by Maz Jadallah
In a white paper by Martin and Puthenpurackel entitled "Imitation is the Fondest Form of Flattery", the authors highlighted that a replicated portfolio based on public disclosures by Berkshire Hathaway (BRK.A) beat the broader market by eleven percentage points annualized since 1976. The authors concluded that:
"Although beating the market in all but four years can statistically happen due to chance, incorporating the magnitude by which the portfolio beats the market makes a luck explanation extremely unlikely..."
So in our first article of our "Does Cloning Work?" series we decided to apply the annualized 10 percentage point rule to our clone universe. We found that; "On average, roughly a third of all long-only clones outperform the index by 10% or more annually. Even during the dramatic market downturn last year and with all ranked clones un-hedged, nearly 300 clone portfolios still managed to meet the 10% threshold."
How is our clone universe performing in 2009? Just taking our Top 10 Holdings strategy as an example; of our 246 clone portfolios, 64% is outperforming the S&P 500 year to date return of 5.3% and 43% (almost half!) are beating the index by ten percentage points or more, returning better than 15.3% year to date (as of 6/8/09) - which means that imitation continues to be very flattering.
Our article on cloning high concentration hedge funds from a few weeks ago got a lot of attention. Not surprising since clones based on our Concentrated Funds group beat the S&P 500 index by a mile. This group combines the 25 funds with highest total market values but who have less than 50 total equity positions in their most recent filing. The list of managers can change quarterly, but there isn't that much turnover Q/Q. Notice that the strategy makes no distinction regarding the style of the manager, or to their value added (destroying) abilities.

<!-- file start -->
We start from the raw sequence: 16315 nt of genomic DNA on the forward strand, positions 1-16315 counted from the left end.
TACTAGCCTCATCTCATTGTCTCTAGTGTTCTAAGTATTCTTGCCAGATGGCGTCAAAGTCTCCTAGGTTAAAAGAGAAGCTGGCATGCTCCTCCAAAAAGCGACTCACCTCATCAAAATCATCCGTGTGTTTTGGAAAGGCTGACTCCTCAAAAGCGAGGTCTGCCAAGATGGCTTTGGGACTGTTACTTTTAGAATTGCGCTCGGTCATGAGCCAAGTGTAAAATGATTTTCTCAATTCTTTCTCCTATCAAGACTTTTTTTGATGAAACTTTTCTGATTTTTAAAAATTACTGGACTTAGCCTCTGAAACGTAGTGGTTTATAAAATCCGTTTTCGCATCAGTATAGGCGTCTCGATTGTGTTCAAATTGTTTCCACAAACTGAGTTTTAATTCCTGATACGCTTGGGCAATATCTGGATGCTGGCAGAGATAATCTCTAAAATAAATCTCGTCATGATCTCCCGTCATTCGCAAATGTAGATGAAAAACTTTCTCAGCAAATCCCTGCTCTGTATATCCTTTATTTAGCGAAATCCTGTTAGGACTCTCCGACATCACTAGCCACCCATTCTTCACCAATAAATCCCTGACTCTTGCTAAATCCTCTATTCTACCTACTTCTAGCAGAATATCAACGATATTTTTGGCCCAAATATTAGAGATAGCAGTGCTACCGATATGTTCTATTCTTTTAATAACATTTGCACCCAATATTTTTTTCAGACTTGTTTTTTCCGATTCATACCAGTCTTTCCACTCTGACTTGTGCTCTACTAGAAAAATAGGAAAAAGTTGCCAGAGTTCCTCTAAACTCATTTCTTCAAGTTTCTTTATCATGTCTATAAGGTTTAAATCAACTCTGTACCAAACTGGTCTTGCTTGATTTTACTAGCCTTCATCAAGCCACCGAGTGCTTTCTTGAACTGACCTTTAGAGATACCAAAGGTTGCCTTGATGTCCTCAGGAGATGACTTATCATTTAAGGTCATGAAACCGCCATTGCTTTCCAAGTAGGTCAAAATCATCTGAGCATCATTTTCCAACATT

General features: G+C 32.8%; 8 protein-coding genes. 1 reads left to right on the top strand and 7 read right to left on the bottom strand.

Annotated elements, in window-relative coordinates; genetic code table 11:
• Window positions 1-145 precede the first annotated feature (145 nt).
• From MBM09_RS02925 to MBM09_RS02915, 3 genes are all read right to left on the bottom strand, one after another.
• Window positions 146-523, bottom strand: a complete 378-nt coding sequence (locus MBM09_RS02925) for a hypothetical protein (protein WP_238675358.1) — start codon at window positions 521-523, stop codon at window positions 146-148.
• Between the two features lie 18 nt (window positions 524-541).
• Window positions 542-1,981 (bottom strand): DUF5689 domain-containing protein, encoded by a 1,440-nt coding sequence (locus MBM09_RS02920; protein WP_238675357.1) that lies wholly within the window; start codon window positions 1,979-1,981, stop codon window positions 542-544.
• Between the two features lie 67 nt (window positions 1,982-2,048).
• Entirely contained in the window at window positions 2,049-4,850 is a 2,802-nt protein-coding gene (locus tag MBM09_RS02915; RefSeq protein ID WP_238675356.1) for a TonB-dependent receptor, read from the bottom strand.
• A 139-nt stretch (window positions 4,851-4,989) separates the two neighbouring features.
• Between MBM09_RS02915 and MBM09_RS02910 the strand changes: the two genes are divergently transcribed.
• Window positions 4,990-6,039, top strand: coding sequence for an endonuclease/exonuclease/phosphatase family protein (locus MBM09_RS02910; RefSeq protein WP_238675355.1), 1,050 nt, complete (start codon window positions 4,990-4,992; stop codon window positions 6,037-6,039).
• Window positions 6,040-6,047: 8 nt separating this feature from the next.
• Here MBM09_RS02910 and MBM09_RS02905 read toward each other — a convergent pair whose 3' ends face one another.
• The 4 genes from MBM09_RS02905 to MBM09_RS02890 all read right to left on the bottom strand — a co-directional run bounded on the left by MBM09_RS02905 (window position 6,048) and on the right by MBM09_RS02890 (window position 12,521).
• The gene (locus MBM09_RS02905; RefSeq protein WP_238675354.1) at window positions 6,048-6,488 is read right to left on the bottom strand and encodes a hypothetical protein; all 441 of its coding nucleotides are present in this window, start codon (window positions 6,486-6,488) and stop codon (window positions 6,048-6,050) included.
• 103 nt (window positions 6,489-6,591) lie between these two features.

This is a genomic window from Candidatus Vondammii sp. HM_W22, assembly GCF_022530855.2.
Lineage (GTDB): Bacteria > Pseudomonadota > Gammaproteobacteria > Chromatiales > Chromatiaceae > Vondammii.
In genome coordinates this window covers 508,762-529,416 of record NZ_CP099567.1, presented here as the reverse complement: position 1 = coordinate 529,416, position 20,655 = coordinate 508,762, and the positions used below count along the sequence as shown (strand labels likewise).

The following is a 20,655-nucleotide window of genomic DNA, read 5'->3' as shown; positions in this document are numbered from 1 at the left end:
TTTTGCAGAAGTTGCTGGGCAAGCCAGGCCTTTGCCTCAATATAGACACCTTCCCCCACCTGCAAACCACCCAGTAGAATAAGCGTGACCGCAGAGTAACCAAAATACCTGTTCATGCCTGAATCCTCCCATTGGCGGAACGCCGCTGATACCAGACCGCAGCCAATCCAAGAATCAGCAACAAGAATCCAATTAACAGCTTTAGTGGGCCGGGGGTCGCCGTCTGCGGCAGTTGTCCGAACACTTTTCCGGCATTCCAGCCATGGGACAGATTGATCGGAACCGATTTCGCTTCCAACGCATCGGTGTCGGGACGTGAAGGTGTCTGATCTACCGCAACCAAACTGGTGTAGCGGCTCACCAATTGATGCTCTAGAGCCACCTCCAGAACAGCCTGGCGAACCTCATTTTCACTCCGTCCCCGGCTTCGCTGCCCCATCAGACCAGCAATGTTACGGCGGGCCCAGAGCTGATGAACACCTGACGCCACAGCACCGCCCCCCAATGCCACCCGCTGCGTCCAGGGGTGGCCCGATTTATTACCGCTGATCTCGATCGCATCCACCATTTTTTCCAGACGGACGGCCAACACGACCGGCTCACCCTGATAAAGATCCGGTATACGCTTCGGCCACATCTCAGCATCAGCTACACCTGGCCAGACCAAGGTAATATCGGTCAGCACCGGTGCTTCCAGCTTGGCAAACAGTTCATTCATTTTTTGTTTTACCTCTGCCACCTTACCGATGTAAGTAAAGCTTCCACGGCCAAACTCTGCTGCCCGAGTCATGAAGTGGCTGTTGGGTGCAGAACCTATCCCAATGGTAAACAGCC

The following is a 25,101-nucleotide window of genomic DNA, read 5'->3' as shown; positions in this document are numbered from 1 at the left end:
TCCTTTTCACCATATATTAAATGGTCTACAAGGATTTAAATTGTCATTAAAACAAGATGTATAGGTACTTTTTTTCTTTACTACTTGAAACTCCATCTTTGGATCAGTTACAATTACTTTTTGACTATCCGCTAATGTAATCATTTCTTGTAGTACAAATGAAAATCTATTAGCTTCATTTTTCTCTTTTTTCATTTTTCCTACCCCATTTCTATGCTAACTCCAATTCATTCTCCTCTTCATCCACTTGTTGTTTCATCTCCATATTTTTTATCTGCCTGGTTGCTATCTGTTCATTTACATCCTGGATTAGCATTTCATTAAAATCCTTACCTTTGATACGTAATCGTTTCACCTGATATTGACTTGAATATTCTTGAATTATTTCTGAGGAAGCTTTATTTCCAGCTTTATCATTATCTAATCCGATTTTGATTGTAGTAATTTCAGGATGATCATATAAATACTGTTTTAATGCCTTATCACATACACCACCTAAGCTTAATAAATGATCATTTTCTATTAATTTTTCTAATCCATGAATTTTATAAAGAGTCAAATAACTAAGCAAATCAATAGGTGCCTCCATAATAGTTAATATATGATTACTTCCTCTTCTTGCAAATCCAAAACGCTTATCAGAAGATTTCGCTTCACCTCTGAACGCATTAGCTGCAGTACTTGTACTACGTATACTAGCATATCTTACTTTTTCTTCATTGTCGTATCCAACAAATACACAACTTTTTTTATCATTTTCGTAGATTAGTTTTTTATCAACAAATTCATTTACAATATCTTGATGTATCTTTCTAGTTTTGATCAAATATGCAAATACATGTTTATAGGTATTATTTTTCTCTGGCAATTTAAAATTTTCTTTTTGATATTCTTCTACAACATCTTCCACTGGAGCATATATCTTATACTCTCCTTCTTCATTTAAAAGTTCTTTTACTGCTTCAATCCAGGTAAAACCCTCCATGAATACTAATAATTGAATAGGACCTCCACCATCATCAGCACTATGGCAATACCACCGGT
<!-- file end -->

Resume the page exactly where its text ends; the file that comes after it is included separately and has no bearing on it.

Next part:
Taking the top 3 holdings from each fund, equal weighted and rebalanced quarterly, outperforms the market by 11 percentage points a year since 2000. Taking the 10 most popular stocks from these funds, equal weighted and rebalanced quarterly, outperforms the market by over 15 percentage points a year since 2000.
How are the two clones above performing so far this year? Top 3 is beating the S&P500TR index by 9 percentage points, and the group's 10 Most Popular clone is beating by 26.3 percentage points (yes, 26.3) as of 6/8/09.
In our second article in the "Does Cloning Work?" series, we decided to look at how well our clones performed on a sector by sector basis. We compared the annualized performance (since 2000) of the Top 10 Popularity clone for each of our Sector Picks fund groups. If you recall the results were impressive - the clones beat their corresponding benchmark index in 11 of 12 sectors, 7 of 12 beat by five percentage points or more and 4 of 12 beat by ten percentage points or more. How are those clones doing so far this year? The table below speaks for itself:
SECTOR PICKS: TEN MOST POPULAR CLONES
2009 YTD Performance vs. Benchmark Index (as of 6/8/09)